Been awhile since I’ve done one of these. Hope you enjoyed the big game.
Signing Pau Gasol Was a Mistake
I have always been an interested observer of the Chicago Bulls, and this season has frankly been more interesting than the two seasons preceding this one. Most of that interest has centered around the return of Derrick Rose to nightly action, but several other storylines have taken center stage over the past few weeks. The vast majority of these narratives have revolved around the Bulls’ strange inconsistencies this season: a defensive decline, rumblings about Thibs’ long-term future, and the inability to resemble the same team from one game to the next. One individual, and aspect, that hasn’t been focused on is the team’s vaunted offseason signing: Pau Gasol. Kevin Ferrigan takes something of a radical stand, and makes a convincing argument that the signing of Gasol — just voted as the Eastern conference starter at center — has been the root of most of the team’s evils. Ferrigan’s argument hones in on Gasol’s defensive inadequacies, as well as the fact that his presence has forced previous anchors like Joakim Noah and Taj Gibson to redefine his role. Although I don’t watch enough Bulls basketball to agree one way or another, Ferrigan provides a compelling argument that’s worth thinking about, at the very least. Rest assured, I’ll be watching the Bulls’ big man with keen interest for the rest of the season.
The Golden State Warriors, Contenders or Pretenders: The “Meet the Press” Roundtable
There isn’t really a proper way to annotate this satirical piece by Alex Siquig, a friend of the program and fellow Warriors fan living on the East Coast. It transcends just about anything that’s been written about either the Warriors or NBA basketball this season; a romping, panoply on 24-hour news culture and the inane storylines that pepper both sports and political journalism. I could dive deep into how Siquig’s tongue-in-cheek turns of phrase — comparing the Warriors past history to “the global South” made me laugh and cry at the same time — but instead, I will let Siquig’s fictional words of a fictional Frances McDormand summarize everything that needs to be said:
If you were to put a small gun with a silencer to my head my ultimate answer would be contender. Certainly there are caveats, many and more in fact. It’s a fool’s whimsy to peer into the future, except in the most superficial and insincere ways, which is not to say I condemn such excercises out of hand, just that we should understand in the midst of this debate that whatever we say will have absolutely no permanence, indeed no meaning, as early as tomorrow. The future is not a straight line. I see all sorts of alternate timelines, devastating catastrophic nightmare worlds, featuring apocalyptic circumstances; I can see a demoralizing losing streak culminating in a panic trade. David Lee could very well be the sacrificial lamb in the vein of Danny Granger, and end up cast off into some dark starless night for cap relief. But who’s to say he wasn’t the super-sub glue that held the whole mess together. Do you recall our roundtable on the Indiana Pacers last season? All of you said contender without breaking a sweat, except for Nancy, who mostly talked about the golf-cart fatality she was on about at that time. Now look at you. Back at this futile guessing game, this target practice against the fates. Contender or pretender? Before the trade deadline, before even the All-Star break? You’ve truly called us all here to ask if the Golden State Warriors, a basketball team, can win a championship this very season and expect us to answer? Might as well ask us to describe the nape of a cloud’s neck, or the particular and peculiar violence of a kind man. But that’s the beauty of this thing isn’t it? This thing we all love so much we can hardly fucking stand it. This caring is a prison, but like a Norwegian prison, one of comfort and dignity, made for quiet reflection and the tension of deeper truths. Are the Warriors contenders? Hell if I know, my friends, and hell if I care. But I’ll tell you this. They are beautiful. They are just beautiful.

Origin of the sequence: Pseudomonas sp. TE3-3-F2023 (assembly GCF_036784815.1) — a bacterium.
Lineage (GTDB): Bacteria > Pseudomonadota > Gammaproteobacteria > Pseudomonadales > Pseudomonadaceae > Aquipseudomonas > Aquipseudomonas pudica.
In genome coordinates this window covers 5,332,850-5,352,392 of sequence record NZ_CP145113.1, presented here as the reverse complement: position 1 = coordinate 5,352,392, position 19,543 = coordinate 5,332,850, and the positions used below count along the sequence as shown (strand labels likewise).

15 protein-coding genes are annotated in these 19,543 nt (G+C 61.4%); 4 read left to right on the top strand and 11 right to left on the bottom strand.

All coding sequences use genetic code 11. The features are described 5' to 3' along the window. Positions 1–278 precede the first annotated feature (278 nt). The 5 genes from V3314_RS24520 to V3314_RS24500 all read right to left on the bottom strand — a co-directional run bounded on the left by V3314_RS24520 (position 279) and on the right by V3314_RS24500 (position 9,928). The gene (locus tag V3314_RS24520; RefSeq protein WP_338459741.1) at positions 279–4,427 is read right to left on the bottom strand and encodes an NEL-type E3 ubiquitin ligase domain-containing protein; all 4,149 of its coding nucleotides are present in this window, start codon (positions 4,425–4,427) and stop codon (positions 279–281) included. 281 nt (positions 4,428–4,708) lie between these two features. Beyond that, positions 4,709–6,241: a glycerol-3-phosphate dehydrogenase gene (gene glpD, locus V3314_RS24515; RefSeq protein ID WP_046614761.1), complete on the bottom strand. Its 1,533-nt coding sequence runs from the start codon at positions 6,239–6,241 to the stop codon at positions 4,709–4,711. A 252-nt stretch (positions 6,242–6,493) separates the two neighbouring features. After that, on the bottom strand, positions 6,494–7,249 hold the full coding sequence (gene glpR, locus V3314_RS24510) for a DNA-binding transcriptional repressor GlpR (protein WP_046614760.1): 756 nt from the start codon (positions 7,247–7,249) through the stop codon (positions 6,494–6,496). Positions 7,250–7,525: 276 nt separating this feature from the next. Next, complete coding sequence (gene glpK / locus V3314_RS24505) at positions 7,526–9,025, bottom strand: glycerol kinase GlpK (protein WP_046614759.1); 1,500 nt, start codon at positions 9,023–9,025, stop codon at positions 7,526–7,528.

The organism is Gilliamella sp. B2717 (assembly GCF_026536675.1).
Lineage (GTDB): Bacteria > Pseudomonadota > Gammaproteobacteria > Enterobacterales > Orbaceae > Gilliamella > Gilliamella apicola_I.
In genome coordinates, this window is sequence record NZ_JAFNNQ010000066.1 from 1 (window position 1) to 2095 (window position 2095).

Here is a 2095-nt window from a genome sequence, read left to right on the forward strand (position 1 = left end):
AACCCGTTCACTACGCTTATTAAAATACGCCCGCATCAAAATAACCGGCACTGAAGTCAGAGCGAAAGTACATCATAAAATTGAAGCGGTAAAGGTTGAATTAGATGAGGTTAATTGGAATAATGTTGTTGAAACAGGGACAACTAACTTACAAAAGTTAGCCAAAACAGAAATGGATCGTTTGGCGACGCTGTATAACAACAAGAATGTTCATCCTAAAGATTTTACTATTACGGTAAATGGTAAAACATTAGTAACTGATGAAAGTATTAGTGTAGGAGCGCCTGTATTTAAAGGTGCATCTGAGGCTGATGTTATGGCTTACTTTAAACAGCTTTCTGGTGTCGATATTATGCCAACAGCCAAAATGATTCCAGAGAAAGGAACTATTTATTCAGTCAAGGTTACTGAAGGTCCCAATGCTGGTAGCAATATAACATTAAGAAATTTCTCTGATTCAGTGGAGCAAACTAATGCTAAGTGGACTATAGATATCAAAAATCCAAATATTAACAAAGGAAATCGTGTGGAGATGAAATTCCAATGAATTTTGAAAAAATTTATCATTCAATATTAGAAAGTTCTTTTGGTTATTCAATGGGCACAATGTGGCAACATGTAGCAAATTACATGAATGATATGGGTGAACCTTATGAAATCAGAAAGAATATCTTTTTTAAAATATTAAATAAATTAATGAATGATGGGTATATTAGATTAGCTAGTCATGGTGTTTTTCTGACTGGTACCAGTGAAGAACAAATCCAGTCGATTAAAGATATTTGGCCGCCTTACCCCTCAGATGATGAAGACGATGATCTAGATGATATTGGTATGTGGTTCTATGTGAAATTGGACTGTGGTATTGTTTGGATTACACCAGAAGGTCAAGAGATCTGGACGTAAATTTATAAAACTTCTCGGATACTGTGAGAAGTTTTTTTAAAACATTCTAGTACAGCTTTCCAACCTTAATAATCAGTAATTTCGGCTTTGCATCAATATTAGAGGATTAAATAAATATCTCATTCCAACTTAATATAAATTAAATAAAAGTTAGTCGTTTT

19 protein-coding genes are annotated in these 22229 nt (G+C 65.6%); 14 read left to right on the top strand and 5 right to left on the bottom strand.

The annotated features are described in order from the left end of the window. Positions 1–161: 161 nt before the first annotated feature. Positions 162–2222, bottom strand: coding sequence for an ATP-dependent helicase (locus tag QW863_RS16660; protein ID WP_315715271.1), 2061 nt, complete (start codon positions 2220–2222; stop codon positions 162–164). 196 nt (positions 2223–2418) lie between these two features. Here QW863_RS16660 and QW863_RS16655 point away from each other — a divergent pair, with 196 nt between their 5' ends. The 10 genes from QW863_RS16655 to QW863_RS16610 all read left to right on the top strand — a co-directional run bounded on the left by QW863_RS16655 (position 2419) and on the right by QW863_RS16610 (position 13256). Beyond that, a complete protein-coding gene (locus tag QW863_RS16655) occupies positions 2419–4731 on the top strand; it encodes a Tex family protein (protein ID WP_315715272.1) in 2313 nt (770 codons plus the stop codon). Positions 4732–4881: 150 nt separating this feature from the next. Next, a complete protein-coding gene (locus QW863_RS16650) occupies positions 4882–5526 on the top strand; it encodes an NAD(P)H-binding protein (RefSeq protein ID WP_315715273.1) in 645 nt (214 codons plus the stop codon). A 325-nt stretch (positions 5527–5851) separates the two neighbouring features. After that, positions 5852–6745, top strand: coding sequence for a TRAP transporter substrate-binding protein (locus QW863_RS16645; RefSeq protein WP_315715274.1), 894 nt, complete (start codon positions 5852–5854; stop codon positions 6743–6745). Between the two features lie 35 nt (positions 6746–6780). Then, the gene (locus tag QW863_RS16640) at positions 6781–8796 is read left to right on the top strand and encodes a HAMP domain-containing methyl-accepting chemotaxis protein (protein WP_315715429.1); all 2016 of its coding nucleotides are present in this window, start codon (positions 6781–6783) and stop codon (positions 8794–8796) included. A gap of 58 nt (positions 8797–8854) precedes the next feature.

This piece is beautiful, too. Very, very beautiful.
On Basketball Fundamentalism
I enjoyed this somewhat open-ended piece by Seth Partnow on what he terms “fundamentalism,” defined as “the ability to perform basic tasks competently, shooting, passing, pivoting, screening and to do so quickly in sequence.” In the piece, Partnow points us to the interesting balance that makes NBA basketball so unique: the ability for those with the soundest fundamental skills to improvise, and “color outside the lines.” Partnow is correct: the most marketable parts of NBA basketball are more focused on aesthetic brilliance than sound fundamentalism. Yet, it is only when these fundamentals are mastered that individual brilliance can rise to the surface; those who fail are suddenly living life too dangerously. “For players in good grace, the misses, turnovers and lapses are ignored,” writes Partnow. “For those on the other side of the ledger, all that is noted is the wildness, with no consideration over whether that Westbrookian mad dash to the basket is not much different than Manu Ginobili whizzing a seemingly impossible pass into the 4th row.” These are interesting thoughts, and worth your time.